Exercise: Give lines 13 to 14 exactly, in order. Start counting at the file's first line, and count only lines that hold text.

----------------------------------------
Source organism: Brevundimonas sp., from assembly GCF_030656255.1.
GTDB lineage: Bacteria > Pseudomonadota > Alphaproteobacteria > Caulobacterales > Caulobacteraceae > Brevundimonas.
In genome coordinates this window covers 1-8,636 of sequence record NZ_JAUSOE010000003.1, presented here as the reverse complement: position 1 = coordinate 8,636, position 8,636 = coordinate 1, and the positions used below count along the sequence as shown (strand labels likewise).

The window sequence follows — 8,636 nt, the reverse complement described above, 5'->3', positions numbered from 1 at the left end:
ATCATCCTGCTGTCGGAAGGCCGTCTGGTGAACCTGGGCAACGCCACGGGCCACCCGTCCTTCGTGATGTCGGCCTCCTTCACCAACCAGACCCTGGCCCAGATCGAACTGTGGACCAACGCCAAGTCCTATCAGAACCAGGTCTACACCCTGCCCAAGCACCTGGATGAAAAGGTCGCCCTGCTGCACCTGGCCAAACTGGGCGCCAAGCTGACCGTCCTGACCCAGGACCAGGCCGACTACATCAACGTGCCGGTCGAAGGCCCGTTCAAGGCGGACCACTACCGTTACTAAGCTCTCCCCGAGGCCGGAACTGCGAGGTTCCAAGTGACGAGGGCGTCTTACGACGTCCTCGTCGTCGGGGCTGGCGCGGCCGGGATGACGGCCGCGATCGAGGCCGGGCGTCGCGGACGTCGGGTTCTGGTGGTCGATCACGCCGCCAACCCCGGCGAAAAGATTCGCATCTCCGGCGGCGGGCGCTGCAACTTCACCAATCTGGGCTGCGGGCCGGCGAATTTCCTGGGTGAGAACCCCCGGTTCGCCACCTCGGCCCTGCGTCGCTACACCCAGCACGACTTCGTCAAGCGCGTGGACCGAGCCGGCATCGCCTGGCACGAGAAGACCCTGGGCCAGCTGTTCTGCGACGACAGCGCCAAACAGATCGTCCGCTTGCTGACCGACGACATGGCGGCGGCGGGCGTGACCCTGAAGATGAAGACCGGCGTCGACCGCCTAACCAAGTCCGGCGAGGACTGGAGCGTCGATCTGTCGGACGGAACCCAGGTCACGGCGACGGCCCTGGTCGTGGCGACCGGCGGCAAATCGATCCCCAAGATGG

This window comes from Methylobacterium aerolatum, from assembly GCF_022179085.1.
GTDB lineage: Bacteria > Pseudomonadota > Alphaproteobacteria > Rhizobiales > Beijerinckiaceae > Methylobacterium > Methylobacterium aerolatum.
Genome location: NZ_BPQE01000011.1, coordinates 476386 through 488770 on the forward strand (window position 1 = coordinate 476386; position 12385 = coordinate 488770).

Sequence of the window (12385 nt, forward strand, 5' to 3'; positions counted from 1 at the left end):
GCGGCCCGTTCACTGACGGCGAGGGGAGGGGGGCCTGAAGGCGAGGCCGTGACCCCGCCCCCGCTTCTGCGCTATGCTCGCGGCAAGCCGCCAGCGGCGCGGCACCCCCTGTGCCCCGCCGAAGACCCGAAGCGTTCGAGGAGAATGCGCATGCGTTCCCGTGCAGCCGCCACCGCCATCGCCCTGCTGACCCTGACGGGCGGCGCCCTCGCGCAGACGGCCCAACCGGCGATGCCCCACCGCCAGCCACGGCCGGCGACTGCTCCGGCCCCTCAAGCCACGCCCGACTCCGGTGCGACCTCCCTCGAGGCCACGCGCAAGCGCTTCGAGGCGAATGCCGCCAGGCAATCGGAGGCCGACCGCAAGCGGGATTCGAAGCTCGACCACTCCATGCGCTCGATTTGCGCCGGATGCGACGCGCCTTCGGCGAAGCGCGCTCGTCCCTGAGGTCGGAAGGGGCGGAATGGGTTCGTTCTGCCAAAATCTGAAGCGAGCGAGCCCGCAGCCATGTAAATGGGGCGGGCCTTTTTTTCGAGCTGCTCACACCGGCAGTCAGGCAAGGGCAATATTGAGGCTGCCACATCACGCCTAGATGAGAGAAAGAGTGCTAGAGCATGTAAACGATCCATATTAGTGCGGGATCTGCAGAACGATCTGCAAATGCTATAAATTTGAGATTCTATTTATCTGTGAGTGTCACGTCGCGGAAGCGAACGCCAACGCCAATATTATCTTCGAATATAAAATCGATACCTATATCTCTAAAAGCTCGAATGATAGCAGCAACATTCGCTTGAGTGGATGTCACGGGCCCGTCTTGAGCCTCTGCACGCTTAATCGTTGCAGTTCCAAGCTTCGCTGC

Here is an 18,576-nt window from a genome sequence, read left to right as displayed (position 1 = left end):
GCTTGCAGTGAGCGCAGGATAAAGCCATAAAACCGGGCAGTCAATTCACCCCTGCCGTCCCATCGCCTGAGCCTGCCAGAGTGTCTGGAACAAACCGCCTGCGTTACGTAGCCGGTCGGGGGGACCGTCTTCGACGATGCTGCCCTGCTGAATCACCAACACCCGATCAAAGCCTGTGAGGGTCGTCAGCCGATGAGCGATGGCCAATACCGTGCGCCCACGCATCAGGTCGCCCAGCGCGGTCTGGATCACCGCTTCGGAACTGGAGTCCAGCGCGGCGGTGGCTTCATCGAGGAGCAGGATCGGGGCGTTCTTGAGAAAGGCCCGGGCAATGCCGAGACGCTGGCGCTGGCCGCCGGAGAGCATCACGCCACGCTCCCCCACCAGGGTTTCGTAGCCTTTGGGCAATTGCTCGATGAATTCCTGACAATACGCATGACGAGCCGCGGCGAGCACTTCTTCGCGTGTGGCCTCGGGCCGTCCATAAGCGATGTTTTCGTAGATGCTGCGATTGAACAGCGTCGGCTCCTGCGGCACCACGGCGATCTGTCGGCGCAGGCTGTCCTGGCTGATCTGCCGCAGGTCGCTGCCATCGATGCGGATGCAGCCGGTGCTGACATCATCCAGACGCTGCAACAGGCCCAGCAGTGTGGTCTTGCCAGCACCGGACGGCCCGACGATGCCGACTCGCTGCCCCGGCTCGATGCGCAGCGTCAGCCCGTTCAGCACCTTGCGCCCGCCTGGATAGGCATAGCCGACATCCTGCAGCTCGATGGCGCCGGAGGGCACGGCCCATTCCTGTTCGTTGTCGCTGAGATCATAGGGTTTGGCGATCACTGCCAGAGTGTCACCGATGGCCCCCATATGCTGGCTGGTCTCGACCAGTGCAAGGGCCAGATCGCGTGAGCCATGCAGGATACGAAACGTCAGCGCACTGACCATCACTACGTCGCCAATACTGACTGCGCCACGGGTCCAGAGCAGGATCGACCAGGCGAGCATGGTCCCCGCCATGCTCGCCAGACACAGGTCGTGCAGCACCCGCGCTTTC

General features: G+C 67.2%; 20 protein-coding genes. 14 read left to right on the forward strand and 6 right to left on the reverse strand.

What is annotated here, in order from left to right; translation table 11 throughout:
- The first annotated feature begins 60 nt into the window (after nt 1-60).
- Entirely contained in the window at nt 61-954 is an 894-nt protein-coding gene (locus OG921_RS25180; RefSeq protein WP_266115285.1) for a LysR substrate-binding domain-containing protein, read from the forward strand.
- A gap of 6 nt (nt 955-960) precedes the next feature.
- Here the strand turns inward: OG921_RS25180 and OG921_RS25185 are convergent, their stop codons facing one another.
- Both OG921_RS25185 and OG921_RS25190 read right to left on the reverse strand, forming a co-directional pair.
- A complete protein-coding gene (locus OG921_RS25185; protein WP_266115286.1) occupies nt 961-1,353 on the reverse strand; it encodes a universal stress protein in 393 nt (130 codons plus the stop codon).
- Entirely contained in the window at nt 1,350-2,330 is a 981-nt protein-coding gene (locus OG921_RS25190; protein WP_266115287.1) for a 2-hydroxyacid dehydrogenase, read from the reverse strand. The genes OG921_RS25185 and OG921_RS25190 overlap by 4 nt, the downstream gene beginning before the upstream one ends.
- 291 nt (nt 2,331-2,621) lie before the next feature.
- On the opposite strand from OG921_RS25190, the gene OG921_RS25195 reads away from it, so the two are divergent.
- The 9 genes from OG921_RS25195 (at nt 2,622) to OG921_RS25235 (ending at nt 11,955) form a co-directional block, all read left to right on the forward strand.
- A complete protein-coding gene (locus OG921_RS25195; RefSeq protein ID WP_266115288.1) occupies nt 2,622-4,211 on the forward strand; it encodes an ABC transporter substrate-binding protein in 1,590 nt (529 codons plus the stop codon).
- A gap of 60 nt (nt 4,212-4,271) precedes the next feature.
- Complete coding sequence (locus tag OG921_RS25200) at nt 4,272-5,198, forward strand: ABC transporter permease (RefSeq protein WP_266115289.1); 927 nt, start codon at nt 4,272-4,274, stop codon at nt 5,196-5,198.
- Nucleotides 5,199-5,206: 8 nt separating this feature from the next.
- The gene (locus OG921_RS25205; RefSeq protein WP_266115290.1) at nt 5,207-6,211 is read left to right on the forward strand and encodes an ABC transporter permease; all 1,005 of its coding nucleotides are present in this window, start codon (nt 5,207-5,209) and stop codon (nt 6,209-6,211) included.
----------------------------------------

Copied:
General features: G+C 67.2%; 20 protein-coding genes. 14 read left to right on the forward strand and 6 right to left on the reverse strand.

What is annotated here, in order from left to right; translation table 11 throughout: